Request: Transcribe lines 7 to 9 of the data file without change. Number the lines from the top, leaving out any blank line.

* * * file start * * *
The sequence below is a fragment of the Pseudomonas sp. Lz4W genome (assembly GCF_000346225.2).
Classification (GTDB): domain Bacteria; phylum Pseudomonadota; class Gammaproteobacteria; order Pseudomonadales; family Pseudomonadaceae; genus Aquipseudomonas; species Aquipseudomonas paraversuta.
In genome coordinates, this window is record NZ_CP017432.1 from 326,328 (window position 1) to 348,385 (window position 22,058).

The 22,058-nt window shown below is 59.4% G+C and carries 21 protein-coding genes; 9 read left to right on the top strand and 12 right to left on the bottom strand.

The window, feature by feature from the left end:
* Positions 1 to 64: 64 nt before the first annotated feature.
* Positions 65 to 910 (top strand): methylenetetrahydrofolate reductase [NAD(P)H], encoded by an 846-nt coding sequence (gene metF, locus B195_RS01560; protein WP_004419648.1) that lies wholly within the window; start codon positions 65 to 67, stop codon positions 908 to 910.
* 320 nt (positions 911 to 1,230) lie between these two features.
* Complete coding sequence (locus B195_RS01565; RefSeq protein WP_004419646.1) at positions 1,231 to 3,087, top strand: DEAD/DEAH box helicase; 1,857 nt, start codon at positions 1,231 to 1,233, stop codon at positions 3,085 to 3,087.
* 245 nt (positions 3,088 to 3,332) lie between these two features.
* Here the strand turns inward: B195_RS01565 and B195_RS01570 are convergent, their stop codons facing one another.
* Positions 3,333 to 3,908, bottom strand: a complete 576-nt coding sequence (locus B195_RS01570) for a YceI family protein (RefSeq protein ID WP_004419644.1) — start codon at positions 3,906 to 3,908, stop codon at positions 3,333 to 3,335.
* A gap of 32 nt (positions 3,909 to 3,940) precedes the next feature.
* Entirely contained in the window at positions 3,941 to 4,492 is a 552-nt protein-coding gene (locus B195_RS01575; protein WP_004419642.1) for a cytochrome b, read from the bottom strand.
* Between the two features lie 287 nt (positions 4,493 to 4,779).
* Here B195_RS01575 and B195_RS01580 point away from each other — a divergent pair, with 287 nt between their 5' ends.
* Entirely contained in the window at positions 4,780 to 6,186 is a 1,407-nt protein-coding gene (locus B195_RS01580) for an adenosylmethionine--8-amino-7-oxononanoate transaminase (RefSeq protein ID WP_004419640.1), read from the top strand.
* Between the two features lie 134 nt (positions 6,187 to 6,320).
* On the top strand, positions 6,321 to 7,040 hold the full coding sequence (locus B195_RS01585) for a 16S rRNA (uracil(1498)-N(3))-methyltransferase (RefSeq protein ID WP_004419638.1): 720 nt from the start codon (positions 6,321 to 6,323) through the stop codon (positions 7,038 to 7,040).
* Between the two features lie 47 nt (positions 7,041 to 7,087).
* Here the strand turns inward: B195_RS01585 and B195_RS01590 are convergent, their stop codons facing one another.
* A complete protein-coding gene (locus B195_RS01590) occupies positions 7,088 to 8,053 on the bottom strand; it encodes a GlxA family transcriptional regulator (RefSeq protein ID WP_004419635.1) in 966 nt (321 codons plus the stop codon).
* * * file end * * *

* Positions 65 to 910 (top strand): methylenetetrahydrofolate reductase [NAD(P)H], encoded by an 846-nt coding sequence (gene metF, locus B195_RS01560; protein WP_004419648.1) that lies wholly within the window; start codon positions 65 to 67, stop codon positions 908 to 910.
* 320 nt (positions 911 to 1,230) lie between these two features.
* Complete coding sequence (locus B195_RS01565; RefSeq protein WP_004419646.1) at positions 1,231 to 3,087, top strand: DEAD/DEAH box helicase; 1,857 nt, start codon at positions 1,231 to 1,233, stop codon at positions 3,085 to 3,087.